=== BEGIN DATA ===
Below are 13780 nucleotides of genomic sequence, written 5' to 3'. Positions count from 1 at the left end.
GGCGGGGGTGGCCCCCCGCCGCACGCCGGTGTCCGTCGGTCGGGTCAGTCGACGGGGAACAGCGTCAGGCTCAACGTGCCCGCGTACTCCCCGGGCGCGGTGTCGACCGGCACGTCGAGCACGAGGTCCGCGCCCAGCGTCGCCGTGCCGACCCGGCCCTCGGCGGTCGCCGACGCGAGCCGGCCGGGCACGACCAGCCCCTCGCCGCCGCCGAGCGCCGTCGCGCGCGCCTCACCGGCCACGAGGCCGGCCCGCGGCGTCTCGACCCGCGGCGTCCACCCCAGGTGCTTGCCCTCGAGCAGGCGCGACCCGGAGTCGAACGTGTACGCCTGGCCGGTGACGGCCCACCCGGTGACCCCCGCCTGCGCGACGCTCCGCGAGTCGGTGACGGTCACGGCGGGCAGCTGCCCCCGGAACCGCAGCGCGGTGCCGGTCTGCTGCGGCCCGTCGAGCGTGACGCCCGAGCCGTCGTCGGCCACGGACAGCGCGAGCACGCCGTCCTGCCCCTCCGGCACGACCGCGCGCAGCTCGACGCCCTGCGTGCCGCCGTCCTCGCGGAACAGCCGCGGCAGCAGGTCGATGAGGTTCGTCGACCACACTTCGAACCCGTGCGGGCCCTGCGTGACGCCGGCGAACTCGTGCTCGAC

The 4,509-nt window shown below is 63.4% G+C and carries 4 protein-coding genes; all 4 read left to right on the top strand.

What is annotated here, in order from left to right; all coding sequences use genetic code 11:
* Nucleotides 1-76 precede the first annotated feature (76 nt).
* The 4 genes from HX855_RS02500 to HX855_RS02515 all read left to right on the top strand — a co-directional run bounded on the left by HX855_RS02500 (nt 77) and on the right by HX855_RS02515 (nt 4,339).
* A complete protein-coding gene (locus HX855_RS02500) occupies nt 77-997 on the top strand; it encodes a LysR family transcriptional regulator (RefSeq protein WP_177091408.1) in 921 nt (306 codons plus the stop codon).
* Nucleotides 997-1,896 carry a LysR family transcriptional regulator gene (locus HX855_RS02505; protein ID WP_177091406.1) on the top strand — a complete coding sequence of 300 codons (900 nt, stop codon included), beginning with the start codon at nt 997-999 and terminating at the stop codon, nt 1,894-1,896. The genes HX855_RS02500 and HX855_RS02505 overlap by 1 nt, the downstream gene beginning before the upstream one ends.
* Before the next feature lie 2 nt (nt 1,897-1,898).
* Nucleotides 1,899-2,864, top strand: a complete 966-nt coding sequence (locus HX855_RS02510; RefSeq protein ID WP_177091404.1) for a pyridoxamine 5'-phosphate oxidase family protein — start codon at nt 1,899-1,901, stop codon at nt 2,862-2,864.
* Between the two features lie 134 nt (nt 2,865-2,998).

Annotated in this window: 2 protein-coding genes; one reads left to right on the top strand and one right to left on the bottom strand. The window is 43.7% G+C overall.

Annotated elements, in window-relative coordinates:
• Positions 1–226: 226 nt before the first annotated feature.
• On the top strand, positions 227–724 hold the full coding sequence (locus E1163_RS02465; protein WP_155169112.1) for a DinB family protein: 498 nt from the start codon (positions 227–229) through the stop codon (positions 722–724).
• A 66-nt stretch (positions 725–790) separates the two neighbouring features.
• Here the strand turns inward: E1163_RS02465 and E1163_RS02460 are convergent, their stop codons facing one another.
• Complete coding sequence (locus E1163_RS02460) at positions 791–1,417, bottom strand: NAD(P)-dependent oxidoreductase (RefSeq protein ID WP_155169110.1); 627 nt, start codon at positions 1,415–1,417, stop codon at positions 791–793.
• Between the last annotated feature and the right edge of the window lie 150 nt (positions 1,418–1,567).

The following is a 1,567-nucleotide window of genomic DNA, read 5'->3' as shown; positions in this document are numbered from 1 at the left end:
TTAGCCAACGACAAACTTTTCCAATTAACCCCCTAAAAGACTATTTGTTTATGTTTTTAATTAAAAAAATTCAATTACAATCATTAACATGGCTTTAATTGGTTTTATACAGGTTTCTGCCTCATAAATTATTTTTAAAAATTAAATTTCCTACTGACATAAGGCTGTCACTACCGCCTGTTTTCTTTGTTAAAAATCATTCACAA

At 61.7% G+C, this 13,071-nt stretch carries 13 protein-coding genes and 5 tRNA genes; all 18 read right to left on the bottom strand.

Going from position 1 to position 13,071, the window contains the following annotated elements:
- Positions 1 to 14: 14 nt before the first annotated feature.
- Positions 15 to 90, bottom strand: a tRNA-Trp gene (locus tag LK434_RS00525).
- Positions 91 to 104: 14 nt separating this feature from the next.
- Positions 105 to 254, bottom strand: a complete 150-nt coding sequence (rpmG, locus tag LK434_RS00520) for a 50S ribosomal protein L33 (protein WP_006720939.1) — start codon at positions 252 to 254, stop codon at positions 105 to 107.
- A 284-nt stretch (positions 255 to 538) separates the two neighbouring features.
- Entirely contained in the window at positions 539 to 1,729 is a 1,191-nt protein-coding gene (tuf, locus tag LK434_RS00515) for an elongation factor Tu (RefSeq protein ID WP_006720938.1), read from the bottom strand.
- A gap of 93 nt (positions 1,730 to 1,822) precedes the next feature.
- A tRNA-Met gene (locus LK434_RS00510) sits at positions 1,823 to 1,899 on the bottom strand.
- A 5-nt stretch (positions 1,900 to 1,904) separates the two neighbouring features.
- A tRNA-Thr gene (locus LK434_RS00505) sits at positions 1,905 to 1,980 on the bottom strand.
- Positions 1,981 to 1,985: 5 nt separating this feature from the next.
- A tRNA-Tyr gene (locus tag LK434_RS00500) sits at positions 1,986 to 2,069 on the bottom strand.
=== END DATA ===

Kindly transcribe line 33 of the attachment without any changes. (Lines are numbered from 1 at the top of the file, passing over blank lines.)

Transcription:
- A tRNA-Thr gene (locus LK434_RS00505) sits at positions 1,905 to 1,980 on the bottom strand.